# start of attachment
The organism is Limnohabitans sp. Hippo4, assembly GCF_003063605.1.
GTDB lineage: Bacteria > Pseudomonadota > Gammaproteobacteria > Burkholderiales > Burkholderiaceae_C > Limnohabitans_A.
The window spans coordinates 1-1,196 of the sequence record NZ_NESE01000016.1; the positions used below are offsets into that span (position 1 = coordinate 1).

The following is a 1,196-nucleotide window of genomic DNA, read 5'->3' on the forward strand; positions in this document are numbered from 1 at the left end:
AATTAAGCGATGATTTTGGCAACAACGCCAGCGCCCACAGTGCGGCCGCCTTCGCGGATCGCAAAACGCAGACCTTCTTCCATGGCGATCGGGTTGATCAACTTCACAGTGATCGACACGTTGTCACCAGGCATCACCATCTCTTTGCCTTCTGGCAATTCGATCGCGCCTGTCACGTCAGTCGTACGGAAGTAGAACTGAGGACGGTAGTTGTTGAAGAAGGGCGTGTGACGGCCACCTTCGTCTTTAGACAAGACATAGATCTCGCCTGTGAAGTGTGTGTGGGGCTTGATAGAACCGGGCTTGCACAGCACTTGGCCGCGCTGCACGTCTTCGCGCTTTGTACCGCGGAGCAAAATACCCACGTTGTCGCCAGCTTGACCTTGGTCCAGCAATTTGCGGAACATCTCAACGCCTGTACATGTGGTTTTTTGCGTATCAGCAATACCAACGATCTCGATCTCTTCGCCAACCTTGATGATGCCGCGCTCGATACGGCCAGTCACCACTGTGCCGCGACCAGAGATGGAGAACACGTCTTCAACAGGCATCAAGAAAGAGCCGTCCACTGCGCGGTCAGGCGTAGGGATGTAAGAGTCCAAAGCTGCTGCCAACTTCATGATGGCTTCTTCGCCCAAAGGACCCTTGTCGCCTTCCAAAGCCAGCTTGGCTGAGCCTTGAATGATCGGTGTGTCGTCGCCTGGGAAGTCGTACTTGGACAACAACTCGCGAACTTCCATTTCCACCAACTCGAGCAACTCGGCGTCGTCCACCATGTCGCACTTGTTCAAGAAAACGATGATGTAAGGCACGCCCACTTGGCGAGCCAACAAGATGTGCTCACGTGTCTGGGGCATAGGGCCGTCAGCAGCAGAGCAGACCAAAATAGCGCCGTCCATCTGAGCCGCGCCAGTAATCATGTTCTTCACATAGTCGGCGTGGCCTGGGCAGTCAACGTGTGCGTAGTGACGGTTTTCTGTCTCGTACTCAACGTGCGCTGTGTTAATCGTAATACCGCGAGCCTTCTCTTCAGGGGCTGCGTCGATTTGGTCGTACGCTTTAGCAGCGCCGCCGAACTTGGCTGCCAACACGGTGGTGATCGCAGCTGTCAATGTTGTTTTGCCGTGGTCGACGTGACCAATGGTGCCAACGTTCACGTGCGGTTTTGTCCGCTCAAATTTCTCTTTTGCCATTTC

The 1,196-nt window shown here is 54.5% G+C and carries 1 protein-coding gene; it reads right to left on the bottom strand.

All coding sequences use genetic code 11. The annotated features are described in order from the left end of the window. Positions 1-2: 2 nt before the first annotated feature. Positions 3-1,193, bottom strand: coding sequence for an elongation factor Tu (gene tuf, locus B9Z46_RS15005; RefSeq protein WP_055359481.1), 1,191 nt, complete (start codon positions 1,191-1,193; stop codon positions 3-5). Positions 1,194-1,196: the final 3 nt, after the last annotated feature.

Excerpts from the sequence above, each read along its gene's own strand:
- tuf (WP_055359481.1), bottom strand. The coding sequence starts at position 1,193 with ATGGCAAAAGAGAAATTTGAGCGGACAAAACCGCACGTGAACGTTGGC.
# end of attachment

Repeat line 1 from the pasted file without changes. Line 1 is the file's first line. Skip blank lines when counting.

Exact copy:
The organism is Limnohabitans sp. Hippo4, assembly GCF_003063605.1.